Supply Chain Matters provides a breaking news commentary to our ongoing updates and insights related to global trade and tariff tensions. Both the U.S. and Mexico announced today a bi-lateral trade agreement paving the way for Canada to participate in a NAFTA replacement trade agreement. President Trump however, is calling for renaming of this agreement, to obliterate the former connotation.
Hopes are fading for a successful rewrite of the North American Free Trade Agreement (NAFTA), at least for this year. Negotiators representing the three countries reportedly appear too far apart to reach a deal before a self-imposed deadline of this week. The geo-political landscape is indeed more tense across many regions, and the reality of globally-extended supply chains remains subject to added risk, cost, or other factors for weeks and possibly months to-come.
North America Lumber Price Hikes and Supply Shortages- Are Similar Type Scenarios Destined to Occur?
Supply Chain Matters highlights current significant price hikes and severe supply shortages occurring in the North America based lumber supply sector. The same scenario could play out in metals under similar conditions.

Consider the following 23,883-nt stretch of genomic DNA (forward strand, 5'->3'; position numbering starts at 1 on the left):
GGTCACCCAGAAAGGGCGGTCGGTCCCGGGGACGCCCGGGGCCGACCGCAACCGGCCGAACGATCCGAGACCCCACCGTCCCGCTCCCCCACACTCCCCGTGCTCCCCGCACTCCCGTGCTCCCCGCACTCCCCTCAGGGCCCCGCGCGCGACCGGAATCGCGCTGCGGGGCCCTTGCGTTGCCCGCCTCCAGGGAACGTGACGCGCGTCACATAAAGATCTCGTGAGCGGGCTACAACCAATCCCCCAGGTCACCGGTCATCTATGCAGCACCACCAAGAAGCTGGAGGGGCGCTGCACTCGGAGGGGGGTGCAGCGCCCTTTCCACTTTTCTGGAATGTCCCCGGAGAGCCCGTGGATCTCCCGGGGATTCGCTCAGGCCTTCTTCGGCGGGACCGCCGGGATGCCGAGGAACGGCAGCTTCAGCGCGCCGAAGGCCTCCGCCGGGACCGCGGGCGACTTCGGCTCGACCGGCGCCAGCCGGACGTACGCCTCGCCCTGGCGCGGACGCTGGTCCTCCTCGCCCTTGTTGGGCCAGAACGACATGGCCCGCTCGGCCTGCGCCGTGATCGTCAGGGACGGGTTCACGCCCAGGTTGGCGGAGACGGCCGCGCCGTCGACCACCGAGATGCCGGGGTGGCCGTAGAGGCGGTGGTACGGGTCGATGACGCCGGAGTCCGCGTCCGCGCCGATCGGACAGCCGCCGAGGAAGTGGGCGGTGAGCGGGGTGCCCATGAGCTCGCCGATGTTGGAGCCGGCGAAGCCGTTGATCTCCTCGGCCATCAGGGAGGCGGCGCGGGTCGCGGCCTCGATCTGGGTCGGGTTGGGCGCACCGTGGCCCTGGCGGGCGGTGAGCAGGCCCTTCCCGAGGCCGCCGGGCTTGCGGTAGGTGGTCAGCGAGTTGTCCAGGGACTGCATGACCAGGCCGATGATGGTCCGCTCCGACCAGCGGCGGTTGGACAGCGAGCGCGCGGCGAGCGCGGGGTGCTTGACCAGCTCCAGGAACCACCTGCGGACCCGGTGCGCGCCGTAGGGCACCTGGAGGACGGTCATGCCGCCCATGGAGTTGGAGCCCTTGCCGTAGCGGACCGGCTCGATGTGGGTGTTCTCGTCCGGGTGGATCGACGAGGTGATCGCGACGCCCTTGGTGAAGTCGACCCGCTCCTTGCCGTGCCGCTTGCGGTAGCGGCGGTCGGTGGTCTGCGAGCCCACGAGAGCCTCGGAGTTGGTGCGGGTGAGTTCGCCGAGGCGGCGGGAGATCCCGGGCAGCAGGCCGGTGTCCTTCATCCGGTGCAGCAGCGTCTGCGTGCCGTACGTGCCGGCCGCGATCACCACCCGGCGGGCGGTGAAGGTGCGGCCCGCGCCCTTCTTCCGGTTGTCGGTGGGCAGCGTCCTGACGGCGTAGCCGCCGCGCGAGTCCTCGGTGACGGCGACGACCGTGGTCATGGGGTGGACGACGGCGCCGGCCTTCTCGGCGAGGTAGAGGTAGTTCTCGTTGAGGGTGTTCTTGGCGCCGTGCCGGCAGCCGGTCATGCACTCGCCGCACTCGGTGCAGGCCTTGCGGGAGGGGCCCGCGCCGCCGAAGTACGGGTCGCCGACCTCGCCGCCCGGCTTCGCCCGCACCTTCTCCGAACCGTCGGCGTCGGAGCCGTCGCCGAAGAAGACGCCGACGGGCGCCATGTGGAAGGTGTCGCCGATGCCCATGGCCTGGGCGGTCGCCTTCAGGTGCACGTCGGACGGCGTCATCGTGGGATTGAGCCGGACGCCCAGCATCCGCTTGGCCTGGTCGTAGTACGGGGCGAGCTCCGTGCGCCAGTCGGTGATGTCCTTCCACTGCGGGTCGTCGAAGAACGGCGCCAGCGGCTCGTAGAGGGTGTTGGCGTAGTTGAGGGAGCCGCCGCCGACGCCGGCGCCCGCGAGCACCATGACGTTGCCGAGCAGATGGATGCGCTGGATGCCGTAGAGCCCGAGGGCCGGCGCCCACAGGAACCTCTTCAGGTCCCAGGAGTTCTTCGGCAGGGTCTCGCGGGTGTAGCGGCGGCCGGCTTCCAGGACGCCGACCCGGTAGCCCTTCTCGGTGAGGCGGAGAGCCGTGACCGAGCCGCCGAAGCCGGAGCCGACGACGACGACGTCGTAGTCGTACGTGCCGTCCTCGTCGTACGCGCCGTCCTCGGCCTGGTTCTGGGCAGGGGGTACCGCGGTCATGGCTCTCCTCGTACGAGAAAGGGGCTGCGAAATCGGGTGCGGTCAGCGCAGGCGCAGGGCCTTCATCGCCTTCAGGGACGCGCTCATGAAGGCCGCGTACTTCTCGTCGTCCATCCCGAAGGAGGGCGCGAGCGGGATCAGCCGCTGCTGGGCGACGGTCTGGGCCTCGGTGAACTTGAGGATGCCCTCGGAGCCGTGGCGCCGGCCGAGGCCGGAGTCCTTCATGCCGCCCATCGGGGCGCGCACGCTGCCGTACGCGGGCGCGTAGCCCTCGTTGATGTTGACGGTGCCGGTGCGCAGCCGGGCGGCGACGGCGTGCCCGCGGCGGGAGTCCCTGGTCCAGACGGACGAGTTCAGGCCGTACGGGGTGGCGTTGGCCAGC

Trade representatives of Canada, Mexico and the United States completed another five days of NAFTA re-negotiation talks this week which were hosted by Mexico. After this fifth round, the overall mood of these talks remains far less optimistic for a successful overall outcome.
This week, United States Secretary of Commerce Wilbur Ross spoke to attendees of The Wall Street Journal’s CEO Council indicating that the Trump Administration’s ongoing hardball strategy regarding ongoing North America Free Trade Agreement (NAFTA) talks comes from perceived leverage over Canada and Mexico.
The fourth round of the North America Free Trade Agreement (NAFTA) renegotiation talks kicked-off this week and the prospects for reaching some consensus agreement on major NAFTA trade principles by the end of this year are now looking to be rather challenging. Once more, various industry and business interests are growing more worrisome as to U.S. objectives in these talks, as well as their potential implications.